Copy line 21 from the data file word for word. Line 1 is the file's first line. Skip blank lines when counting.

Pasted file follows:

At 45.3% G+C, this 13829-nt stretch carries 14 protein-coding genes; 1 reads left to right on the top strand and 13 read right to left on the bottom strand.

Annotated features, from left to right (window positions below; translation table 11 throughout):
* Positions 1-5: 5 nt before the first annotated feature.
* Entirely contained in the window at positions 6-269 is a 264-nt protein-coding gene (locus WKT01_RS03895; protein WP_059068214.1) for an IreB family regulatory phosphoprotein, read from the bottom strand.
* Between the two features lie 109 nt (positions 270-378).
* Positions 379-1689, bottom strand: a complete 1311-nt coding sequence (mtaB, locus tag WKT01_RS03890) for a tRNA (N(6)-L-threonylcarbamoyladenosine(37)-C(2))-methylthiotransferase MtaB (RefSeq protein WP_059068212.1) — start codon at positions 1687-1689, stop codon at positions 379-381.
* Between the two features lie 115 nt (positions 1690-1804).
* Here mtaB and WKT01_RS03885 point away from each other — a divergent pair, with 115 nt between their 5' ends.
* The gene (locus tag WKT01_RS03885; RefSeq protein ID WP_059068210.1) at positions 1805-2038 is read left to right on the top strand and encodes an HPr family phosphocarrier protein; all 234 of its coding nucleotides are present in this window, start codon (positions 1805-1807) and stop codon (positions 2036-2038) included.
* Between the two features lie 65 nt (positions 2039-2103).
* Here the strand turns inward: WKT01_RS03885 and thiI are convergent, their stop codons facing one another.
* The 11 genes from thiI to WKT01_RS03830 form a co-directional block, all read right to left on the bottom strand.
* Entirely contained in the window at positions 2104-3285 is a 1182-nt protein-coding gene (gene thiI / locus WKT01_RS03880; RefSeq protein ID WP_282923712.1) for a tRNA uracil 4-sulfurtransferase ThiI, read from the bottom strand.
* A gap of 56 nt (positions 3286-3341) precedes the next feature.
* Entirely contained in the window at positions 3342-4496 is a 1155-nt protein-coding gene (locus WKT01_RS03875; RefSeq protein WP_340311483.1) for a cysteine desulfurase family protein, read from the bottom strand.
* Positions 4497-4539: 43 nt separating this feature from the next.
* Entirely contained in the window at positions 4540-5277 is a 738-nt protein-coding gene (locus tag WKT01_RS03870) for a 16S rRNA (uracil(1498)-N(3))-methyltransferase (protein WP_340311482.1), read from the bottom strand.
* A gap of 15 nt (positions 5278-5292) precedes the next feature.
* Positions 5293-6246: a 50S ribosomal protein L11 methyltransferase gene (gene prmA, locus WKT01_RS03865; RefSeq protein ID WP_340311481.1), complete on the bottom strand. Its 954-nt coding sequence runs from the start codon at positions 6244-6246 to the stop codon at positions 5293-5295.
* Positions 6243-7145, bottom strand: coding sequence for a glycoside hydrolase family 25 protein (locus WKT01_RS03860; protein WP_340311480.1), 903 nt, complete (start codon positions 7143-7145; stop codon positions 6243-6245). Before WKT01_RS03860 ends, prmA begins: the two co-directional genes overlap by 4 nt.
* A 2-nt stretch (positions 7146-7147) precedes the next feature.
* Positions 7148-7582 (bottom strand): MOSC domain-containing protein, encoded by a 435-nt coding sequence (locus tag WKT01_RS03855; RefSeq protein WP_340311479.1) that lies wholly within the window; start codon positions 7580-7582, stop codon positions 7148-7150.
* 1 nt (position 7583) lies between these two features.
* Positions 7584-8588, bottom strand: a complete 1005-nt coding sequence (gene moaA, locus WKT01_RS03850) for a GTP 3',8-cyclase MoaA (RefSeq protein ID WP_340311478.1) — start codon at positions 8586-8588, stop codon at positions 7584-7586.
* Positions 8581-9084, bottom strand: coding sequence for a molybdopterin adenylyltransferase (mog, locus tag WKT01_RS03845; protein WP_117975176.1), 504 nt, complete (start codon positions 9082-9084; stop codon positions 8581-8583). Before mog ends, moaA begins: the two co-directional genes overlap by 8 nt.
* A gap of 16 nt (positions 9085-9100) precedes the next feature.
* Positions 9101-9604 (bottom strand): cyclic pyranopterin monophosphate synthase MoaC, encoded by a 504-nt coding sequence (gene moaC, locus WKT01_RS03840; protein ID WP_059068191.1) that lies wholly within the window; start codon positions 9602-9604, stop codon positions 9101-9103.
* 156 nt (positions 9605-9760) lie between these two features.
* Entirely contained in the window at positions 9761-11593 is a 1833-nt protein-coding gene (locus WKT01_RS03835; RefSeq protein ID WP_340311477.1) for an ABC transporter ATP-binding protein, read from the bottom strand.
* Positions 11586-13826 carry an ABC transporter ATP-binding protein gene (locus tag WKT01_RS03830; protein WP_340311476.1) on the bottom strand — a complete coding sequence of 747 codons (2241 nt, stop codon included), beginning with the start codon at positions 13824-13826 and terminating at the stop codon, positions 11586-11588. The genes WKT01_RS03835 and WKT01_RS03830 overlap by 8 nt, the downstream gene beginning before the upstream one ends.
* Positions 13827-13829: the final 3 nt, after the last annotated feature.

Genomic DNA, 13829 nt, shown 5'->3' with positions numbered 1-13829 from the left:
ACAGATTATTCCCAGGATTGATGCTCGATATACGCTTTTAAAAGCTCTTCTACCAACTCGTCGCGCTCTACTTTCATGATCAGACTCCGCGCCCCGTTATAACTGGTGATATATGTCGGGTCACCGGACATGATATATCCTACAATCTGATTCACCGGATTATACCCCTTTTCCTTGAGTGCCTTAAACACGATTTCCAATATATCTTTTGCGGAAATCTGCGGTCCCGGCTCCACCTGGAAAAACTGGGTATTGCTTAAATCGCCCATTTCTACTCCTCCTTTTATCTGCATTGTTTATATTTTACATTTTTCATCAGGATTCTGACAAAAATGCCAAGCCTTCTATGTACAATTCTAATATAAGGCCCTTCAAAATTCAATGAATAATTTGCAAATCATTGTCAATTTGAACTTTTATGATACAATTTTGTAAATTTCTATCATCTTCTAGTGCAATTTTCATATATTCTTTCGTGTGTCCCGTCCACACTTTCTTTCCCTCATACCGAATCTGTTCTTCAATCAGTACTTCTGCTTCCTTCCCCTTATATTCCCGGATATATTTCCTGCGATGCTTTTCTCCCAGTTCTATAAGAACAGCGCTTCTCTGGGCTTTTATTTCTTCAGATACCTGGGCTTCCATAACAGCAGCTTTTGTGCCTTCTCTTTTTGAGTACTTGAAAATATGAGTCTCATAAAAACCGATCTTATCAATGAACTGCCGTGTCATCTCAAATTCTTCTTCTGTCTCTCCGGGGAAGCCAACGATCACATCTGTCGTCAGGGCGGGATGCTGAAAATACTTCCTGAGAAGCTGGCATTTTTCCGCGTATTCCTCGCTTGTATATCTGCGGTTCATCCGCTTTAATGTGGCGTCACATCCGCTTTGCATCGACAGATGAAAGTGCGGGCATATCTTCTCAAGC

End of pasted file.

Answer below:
* A 2-nt stretch (positions 7146-7147) precedes the next feature.